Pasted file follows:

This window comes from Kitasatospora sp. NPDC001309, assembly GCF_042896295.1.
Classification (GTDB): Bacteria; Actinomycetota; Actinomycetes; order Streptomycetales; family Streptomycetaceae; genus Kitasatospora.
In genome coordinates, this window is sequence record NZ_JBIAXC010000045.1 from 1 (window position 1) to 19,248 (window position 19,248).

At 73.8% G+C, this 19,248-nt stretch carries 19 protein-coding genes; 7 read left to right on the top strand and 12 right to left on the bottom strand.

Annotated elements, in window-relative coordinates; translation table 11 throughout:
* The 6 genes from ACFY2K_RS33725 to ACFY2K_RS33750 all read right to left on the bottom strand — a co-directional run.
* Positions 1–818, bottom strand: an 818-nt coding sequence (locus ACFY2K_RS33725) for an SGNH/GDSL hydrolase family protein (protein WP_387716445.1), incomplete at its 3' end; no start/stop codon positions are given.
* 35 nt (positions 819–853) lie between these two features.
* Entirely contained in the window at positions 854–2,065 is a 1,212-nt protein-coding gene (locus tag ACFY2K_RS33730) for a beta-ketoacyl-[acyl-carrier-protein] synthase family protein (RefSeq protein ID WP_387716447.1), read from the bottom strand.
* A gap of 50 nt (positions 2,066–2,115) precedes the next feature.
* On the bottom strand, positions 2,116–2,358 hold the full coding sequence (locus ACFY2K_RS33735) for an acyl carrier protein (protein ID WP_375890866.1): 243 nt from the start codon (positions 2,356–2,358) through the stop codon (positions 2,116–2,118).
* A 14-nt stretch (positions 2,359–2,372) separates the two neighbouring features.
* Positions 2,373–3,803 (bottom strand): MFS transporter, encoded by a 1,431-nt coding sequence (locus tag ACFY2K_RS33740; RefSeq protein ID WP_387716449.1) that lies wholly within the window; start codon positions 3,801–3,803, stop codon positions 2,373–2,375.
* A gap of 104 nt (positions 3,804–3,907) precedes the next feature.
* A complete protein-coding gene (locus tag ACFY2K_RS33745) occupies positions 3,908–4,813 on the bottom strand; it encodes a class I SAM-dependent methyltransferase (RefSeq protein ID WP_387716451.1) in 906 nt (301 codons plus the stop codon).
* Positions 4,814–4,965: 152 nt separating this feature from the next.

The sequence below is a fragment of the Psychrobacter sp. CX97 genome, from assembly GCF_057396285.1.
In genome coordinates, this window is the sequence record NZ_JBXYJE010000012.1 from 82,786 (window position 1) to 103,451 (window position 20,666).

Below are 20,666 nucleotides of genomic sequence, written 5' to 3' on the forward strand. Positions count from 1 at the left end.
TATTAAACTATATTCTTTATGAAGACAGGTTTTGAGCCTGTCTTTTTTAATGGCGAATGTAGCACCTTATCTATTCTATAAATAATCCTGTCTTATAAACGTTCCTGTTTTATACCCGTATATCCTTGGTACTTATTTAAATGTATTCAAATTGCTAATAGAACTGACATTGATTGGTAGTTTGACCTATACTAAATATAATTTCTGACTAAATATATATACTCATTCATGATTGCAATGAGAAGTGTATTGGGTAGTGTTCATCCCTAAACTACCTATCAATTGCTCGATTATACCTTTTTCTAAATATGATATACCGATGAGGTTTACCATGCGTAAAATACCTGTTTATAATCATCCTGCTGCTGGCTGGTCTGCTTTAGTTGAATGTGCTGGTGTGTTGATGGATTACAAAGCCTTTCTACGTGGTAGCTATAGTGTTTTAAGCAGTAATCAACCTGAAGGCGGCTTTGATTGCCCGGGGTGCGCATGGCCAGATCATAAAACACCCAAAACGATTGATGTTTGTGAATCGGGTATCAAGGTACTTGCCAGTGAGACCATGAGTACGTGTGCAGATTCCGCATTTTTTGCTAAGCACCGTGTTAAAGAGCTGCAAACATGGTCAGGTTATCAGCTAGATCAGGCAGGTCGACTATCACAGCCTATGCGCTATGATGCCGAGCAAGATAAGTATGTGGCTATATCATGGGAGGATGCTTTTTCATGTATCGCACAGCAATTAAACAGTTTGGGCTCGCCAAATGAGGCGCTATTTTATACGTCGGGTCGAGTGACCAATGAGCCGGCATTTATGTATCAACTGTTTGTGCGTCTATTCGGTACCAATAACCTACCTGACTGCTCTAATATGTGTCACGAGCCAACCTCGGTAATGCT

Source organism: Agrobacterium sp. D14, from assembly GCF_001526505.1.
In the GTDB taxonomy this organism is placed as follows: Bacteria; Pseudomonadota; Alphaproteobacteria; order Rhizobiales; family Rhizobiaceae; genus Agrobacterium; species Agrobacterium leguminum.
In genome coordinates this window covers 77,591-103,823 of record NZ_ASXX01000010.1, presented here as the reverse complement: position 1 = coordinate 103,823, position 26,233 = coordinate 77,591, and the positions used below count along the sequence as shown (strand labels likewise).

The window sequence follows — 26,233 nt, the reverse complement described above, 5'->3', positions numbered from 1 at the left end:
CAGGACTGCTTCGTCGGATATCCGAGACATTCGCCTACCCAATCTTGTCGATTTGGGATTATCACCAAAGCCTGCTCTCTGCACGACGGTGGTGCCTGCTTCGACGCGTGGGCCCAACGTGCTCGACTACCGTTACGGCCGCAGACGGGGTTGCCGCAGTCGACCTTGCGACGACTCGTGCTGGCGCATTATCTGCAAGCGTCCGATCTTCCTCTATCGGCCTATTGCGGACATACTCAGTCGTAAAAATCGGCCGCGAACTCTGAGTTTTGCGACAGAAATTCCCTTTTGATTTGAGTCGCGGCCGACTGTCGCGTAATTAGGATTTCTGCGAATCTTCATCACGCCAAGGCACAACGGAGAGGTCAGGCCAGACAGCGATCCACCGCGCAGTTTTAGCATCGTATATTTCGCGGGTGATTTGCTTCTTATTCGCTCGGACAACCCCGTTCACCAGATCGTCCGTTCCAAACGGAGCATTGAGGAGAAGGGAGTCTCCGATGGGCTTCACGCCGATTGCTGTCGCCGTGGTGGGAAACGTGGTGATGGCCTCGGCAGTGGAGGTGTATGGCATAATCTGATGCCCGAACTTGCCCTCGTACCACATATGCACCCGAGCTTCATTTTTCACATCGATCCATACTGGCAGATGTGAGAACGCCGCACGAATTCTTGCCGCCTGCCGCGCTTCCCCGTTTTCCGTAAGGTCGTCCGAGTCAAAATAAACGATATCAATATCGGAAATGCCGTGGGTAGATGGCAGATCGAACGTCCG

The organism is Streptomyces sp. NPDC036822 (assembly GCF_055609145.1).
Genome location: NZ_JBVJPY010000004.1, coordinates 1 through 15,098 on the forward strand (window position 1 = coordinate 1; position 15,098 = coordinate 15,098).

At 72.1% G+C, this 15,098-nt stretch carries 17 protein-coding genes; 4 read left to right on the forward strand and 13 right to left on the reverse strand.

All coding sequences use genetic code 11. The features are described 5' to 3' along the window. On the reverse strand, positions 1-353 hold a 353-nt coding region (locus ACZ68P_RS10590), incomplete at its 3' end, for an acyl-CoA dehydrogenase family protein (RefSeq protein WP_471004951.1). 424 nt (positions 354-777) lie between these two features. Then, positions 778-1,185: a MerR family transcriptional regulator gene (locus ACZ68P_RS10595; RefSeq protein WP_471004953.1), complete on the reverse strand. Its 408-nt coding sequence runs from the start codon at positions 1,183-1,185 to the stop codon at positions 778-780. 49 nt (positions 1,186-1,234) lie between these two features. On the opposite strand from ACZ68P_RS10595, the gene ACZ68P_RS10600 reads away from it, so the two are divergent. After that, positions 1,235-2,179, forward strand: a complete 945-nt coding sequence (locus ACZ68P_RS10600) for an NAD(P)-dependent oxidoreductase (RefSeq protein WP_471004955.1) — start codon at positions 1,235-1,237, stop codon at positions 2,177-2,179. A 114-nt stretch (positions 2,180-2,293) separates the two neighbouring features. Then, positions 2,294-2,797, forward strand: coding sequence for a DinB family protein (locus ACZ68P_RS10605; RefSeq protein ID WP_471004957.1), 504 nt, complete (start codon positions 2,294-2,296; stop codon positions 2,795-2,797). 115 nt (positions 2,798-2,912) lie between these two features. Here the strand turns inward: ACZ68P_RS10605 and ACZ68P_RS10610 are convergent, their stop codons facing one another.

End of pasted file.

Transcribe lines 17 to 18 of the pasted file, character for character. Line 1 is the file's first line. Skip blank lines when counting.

The sequence below is a fragment of the Psychrobacter sp. CX97 genome, from assembly GCF_057396285.1.
In genome coordinates, this window is the sequence record NZ_JBXYJE010000012.1 from 82,786 (window position 1) to 103,451 (window position 20,666).